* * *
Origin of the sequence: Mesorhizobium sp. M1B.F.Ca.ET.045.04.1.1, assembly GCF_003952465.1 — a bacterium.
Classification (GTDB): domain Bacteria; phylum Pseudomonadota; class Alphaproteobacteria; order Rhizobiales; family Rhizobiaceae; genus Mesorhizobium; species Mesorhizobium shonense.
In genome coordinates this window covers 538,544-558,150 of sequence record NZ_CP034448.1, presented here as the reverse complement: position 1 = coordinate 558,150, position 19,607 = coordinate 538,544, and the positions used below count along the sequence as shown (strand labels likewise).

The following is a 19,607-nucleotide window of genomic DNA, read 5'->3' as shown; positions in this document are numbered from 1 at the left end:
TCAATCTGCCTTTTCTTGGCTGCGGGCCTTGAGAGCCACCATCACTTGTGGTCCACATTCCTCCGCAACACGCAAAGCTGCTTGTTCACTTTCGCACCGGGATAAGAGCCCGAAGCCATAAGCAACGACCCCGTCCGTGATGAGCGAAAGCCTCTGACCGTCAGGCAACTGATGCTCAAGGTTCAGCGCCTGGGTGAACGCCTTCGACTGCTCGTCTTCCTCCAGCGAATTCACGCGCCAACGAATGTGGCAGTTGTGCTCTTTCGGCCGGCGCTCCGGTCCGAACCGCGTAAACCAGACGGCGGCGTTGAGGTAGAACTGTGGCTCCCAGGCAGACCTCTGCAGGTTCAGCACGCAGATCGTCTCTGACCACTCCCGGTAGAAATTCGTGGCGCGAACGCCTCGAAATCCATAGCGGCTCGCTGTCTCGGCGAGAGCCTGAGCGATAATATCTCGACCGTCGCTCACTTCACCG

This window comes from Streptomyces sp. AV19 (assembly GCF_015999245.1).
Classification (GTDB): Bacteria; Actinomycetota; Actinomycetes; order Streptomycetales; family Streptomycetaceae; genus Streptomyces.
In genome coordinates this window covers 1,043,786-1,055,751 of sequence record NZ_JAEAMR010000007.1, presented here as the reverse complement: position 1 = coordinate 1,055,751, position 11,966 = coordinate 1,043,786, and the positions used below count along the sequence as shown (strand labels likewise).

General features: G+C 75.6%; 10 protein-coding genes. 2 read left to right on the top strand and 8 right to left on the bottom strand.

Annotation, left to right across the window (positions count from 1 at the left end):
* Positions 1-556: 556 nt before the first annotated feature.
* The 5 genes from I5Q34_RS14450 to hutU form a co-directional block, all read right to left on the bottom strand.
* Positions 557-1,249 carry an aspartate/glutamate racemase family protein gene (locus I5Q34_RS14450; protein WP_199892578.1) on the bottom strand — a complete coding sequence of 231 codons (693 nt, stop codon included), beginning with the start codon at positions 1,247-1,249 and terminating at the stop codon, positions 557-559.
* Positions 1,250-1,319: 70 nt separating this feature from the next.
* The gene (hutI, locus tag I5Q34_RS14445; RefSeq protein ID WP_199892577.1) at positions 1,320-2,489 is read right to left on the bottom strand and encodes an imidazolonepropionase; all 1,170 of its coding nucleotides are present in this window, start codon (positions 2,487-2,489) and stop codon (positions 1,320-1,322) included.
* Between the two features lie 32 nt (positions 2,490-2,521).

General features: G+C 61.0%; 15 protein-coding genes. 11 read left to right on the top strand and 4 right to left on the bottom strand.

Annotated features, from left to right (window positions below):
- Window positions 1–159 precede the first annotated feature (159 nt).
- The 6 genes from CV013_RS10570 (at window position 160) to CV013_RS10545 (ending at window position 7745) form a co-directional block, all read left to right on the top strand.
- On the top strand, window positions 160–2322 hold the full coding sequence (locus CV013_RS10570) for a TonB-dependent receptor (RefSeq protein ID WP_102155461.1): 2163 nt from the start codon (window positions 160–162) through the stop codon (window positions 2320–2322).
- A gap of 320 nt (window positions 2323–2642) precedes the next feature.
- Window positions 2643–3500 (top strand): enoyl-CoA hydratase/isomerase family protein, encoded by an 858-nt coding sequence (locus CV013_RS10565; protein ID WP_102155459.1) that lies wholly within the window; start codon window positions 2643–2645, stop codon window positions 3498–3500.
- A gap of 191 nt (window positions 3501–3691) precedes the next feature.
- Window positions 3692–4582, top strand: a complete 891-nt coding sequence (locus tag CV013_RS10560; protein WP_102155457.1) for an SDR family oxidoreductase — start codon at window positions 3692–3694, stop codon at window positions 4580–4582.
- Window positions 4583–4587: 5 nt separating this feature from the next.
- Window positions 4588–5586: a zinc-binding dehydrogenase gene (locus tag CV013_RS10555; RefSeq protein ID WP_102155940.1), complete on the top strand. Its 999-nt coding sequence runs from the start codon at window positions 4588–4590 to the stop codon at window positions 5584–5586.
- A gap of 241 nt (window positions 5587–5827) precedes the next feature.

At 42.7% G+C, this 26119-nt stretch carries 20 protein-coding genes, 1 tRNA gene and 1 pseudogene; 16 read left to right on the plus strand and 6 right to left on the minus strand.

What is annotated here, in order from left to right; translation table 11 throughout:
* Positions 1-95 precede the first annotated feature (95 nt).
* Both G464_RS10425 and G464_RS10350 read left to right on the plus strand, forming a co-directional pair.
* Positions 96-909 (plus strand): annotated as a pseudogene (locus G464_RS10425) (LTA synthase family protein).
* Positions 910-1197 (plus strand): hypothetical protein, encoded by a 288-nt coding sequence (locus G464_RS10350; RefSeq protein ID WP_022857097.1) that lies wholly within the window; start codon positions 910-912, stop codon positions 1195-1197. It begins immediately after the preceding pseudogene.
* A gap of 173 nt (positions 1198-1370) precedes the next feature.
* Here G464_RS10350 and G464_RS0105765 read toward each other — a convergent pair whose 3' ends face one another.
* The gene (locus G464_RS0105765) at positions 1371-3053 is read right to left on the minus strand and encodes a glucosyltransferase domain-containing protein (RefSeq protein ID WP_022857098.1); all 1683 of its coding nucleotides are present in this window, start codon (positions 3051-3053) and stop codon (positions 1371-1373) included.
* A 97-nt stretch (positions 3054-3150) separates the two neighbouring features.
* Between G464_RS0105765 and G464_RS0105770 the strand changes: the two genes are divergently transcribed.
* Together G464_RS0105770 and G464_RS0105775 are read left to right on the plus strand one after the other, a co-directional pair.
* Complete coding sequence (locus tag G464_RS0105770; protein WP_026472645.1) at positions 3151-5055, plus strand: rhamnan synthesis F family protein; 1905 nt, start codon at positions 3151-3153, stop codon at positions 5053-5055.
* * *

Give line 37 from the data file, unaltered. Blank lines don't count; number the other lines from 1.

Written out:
* The gene (locus G464_RS0105765) at positions 1371-3053 is read right to left on the minus strand and encodes a glucosyltransferase domain-containing protein (RefSeq protein ID WP_022857098.1); all 1683 of its coding nucleotides are present in this window, start codon (positions 3051-3053) and stop codon (positions 1371-1373) included.